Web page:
CINCINNATI — A longtime Cincinnati business executive accused of using his company's business account as "his personal slush fund" will avoid prison even though he has admitted to his "unlawful actions."
Frank Divo, 75, worked for Southwestern Ohio Water Company for 40 years.
In a sentencing memorandum filed last week, Assistant U.S. Attorney Anthony Springer wrote Divo "abused the trust" his employer gave him, using the company business account "whenever and however he deemed."
Divo had minimal oversight as the company's chief operating officer and general manager, Springer said in the memo, but he still approved every invoice and signed off on all company checks for the industrial water provider.
He announced his plan to retire in 2015. Divo's replacement went over the company's financial records and discovered 560 questionable invoices spanning 17 years, according to the memo. He used false invoices to pay for landscaping and other personal expenses for himself and his family, Springer wrote.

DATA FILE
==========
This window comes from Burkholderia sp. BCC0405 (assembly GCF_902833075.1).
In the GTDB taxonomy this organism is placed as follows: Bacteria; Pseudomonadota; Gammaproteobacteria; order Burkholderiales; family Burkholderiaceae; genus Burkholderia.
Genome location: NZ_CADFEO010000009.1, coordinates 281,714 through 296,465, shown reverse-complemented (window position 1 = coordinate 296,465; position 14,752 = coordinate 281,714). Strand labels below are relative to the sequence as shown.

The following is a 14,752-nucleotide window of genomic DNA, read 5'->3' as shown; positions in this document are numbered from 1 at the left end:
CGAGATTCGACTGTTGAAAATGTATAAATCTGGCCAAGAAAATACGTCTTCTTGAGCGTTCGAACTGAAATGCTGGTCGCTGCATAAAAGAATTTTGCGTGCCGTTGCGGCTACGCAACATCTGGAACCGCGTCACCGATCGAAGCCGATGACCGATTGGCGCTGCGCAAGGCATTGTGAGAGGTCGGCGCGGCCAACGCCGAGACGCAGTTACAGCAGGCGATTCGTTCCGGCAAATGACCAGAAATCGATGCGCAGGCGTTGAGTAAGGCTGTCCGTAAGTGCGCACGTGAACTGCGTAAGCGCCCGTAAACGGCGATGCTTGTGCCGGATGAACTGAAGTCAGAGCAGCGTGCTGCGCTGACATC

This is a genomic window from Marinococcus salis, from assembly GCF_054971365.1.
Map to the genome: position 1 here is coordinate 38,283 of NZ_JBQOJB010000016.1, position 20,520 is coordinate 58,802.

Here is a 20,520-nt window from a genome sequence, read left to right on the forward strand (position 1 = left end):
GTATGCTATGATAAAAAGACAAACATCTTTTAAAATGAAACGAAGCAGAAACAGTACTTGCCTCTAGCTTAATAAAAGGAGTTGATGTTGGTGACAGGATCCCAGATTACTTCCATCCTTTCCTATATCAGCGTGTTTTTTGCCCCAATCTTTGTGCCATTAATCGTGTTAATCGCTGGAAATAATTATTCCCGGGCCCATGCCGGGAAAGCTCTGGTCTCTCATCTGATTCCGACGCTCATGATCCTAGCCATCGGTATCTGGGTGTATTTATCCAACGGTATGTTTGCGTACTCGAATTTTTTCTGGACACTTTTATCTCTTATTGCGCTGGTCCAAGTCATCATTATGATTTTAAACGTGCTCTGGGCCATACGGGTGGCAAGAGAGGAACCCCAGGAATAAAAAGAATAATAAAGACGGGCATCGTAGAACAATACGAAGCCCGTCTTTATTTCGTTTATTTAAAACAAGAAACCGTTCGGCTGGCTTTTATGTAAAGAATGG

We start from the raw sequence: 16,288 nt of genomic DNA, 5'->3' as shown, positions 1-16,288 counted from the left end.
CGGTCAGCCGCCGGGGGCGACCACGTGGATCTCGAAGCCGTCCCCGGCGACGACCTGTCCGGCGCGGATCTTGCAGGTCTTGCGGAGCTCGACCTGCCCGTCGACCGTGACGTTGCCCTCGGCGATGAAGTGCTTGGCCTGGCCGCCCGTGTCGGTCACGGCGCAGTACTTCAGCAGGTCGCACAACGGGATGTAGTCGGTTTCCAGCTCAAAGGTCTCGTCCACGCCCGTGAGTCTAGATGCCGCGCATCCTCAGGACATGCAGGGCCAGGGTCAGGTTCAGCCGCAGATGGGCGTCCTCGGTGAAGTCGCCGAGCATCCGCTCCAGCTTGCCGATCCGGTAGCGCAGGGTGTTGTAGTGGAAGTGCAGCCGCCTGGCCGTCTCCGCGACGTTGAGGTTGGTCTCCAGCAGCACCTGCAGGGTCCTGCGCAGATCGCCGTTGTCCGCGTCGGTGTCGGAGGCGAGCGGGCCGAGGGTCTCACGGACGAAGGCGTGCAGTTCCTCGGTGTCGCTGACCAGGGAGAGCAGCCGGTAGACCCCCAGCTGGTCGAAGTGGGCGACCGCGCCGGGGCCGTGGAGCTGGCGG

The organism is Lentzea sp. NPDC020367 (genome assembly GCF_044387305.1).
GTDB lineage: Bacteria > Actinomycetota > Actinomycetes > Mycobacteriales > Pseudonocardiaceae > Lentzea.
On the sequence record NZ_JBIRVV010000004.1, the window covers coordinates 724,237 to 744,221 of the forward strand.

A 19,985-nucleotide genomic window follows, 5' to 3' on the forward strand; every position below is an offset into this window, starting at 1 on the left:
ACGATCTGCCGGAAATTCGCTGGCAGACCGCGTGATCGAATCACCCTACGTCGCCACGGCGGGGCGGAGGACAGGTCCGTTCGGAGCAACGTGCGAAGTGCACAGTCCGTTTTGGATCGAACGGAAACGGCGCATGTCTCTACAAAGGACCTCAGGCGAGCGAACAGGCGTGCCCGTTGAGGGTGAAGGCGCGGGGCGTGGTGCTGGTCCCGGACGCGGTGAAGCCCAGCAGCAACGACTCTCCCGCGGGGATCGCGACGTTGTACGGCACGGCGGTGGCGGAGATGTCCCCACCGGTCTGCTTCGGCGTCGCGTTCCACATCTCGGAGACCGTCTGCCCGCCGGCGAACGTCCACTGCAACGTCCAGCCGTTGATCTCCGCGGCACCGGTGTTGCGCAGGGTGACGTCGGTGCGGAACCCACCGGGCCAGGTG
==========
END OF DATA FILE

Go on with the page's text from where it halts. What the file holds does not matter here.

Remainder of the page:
Although Springer indicated the sentencing range for Divo was 33 to 41 months, the prosecutor recommended a one-year sentence based on Divo's cooperation and health problems, which include "mild progressive dementia."
Prior to sentencing, Divo's defense attorney, Scott Rubenstein, provided letters of support for Divo written by his wife, three children and longtime co-workers and friends. In his letter to the judge, Divo accepted responsibility for "unlawful actions" that hurt his company and family, leaving him "totally mortified, ashamed and embarrassed beyond belief."
Divo was fined $250,000, which he must pay in addition to $564,000 in restitution. He will also be on supervised release for three years.